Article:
Brendan Cummins: 'Tipp must be patient with goalkeepers'
By John Harrington
Former Tipperary goalkeeper Brendan Cummins says the county’s supporters will have to show patience with the players battling to claim the hurling team’s number one jersey next year.
Darren Gleeson’s retirement means a trio of inexperienced young goalkeepers – Daragh Mooney, Brian Hogan, and Paul Maher – are all vying to follow in his and Cummins’ foot-steps.
And Cummins has warned supporters not to expect any of them to be overnight successes in the role.
“There's an element of patience needed,” said Cummins, who plays in the AIB Munster Club Junior Hurling Final for Ballybacon-Grange against Waterford's Ardmore on Sunday.
“I think people forgot that when I went into the goals first for Tipperary, in my first championship match I was an absolute disaster against Waterford.
“It was car-crash stuff. Balls under my legs, fell over, wearing track-suit bottoms, it was just horrific stuff!
“I remember I was in a taxi going up to football training afterwards with Tipp and the conversation was about the hurling game the day before.
“PJ Savage was a selector at the time and he said to the taxi-man, 'What did you think of the game yesterday?' And the taxi-man said, 'Tipp are going to win an All-Ireland but they'll have to get rid of that goalie first to do it'.
“That always sticks in my memory. So, patience is going to be key for goalkeepers. The goalie who plays for Tipperary next year is going to make mistakes the same way that I made mistakes in my last year playing after 20 years of experience.
“That's just what happens. But it's important we don't jump on him. And if they get changed, if whatever goalie who starts the League is swapped out after two games, it's not a case they're not good, it's just someone else's opportunity.
“And whoever is put in for the first round of the championship, we have to make sure that no matter what happens them we have to make sure we're behind them.
“It takes a year or two to actually get comfortable in the position. Look at Darren Gleeson, in his first six months with Tipp after I left he was going very poorly.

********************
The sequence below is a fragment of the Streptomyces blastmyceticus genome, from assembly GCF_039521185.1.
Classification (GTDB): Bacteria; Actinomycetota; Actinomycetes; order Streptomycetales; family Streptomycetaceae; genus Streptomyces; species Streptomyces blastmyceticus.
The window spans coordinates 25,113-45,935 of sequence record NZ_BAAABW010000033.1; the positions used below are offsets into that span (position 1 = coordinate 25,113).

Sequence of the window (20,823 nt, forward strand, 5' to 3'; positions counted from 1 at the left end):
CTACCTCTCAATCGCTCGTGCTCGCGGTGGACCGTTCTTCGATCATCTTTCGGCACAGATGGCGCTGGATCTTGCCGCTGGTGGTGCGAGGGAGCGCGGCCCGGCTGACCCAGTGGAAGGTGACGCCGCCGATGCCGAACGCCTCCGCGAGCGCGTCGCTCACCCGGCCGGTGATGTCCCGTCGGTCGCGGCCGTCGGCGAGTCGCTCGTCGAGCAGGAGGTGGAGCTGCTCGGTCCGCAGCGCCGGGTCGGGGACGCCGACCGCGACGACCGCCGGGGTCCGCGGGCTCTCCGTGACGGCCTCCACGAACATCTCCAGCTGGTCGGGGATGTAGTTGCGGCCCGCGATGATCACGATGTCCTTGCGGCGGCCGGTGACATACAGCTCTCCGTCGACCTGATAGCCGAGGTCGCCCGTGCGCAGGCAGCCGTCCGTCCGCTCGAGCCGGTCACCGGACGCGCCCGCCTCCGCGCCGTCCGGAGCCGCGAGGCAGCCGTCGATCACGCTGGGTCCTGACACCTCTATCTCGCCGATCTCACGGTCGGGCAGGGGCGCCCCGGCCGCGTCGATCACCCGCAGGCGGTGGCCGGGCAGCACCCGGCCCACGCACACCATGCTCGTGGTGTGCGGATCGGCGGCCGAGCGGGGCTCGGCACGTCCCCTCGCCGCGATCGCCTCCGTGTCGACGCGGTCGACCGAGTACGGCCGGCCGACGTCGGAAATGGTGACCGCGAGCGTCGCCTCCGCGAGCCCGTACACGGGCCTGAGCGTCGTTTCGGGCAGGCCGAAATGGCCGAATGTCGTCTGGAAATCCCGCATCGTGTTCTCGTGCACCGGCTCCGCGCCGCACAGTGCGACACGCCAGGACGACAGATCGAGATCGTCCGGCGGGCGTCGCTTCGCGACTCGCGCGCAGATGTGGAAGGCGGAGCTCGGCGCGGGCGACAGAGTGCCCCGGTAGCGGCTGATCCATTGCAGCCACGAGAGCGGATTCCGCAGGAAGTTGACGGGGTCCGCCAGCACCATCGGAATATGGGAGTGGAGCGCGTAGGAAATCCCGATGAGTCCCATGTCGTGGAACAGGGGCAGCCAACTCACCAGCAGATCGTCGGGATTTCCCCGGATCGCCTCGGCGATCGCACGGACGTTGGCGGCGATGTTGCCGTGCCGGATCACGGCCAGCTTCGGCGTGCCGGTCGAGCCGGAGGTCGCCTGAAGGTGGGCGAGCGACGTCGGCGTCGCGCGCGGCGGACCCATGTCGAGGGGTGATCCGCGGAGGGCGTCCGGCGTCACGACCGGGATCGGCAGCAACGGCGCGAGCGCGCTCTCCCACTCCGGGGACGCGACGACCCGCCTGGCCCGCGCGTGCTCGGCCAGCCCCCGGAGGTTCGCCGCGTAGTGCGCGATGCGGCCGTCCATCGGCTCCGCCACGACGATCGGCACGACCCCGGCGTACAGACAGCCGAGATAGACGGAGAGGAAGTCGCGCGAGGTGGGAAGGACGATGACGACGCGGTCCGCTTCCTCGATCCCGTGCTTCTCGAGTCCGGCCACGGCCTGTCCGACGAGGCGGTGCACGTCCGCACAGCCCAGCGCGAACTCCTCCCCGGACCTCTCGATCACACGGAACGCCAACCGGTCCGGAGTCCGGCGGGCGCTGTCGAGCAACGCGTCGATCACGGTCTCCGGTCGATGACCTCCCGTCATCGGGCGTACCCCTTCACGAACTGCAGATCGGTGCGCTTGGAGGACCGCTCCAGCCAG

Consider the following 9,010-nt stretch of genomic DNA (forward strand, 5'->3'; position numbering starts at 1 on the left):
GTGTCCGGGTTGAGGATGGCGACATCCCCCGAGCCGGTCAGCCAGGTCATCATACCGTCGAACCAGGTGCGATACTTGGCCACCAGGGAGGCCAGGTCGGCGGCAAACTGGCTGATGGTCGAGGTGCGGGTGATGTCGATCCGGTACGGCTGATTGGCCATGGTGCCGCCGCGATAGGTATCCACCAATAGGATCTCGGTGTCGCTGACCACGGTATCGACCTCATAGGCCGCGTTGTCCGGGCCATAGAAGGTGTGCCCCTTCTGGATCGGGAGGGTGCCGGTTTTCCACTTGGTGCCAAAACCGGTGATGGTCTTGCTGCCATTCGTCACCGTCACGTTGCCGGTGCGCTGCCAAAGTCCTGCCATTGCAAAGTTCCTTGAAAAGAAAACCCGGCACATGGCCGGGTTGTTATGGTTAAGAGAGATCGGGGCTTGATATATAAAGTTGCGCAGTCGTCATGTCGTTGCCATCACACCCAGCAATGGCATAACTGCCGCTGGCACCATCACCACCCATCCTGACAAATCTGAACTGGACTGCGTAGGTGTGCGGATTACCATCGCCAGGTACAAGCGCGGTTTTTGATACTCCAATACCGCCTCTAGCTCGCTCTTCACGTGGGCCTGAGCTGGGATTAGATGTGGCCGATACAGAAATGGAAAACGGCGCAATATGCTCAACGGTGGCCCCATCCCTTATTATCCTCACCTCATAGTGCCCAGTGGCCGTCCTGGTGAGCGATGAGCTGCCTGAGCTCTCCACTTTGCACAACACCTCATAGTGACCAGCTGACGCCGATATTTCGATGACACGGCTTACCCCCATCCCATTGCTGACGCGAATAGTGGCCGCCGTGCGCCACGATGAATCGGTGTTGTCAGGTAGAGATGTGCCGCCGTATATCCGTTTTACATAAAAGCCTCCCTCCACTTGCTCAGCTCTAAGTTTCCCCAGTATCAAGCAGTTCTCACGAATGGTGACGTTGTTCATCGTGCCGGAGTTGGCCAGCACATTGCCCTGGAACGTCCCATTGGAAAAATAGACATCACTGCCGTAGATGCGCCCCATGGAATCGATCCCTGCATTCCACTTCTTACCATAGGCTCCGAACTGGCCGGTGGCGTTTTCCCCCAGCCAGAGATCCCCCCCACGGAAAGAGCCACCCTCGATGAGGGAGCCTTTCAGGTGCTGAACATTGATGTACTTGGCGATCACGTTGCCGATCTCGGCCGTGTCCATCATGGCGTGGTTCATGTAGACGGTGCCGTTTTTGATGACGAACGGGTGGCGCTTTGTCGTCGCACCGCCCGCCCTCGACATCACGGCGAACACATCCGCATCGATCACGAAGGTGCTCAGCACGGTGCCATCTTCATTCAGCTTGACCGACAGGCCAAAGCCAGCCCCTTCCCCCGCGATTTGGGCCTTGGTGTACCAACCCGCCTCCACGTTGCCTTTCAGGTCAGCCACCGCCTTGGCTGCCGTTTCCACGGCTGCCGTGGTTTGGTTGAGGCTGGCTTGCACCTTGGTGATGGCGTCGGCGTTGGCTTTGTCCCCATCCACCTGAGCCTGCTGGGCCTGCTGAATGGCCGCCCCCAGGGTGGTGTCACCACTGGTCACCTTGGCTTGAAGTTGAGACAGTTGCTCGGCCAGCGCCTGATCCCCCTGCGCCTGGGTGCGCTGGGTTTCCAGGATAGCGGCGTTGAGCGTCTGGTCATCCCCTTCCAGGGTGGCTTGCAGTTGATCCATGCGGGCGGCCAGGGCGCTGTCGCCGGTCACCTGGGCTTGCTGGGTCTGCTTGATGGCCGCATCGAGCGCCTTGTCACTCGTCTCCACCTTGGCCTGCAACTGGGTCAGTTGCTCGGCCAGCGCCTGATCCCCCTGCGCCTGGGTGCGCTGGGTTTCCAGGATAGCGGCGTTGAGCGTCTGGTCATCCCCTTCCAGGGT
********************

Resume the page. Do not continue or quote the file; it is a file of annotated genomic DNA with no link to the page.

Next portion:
“But he won an All-Star at the end of the year. It just takes a little while to get comfortable with it, but once you do you're away for slates.
“People stuck with Darren because they knew what he was capable of so I think we need to stick with whatever goalie gets the nod this year and get behind them because they will need our support because it's a tough gig.
“There’s a responsibility too on whoever gets the nod to make sure they're doing all they can and making sure that obviously they're up for the job because it's vital.”
As well as settling on a first-choice goalkeeper, Cummins believes Tipperary need an influx of players who will ensure competition for places in the starting XV is stronger than it was this year.
“There are probably only three or four players needed for the goalkeeper position and the starting outfield spots, but we definitely need five or six more added to the panel,” said Cummins.
“The reason we won All-Irelands at the time was because numbers 17 to 30 was chomping at the bit every single night.
“I remember Conor O'Brien coming in training, he was a sub, and he was as angry as anybody because he wanted his place. You knew looking at him when he was out training.
“We trained at half seven but he'd be on the pitch at five to seven beating balls on his own up and down the pitch like a crazy person.
“You just need he wanted to play. And when you felt comfortable in your skin that you have your position, you got uncomfortable looking at the likes of his behaviour, and that's what you need.
“'Fez' (Seamus) Hennessy was the same way. All those fellas who came on in the 2010 All-Ireland Final and made a difference, they were going mental for six months before that because they weren't getting a game and that shook all the rest of us.
“That's why I think the challenge is to get numbers 17 to 30 going berserk. Because I think from 1 to 17 we're okay. But that 17 to 30, they win you All-Irelands."
Cummins is hopeful that Tipperary will play with more freedom next year because they won’t be burdened by the pressure of trying to successfully defend the Liam MacCarthy Cup.
“There's still a core of lads who have won the All-Ireland there, but they need to get back enjoying their hurling and get more lads in around them and I think Mick (Ryan) will do that," said Cummins.
“We don't wear the pressure of All-Ireland champions that well, unfortunately. I gave two years trying to do it and we couldn't for pretty much the same kind of reasons that happened the lads this year, the enjoyment gets suck out of it.
“Your own expectations get so big that you weigh yourself down and then in matches it looks like you're tired.
“That's because I think internally you've played the match 100 times before you actually got to it. And when you got to it then you're mentally exhausted and couldn't produce.
“Mick now will be able to say in the dressing-room, 'look, lads, you're not All-Ireland champions anymore, Galway are the ones to shoot at now, so let's prove to everybody that we're able to do it again'.
“There's a weight off the group now.”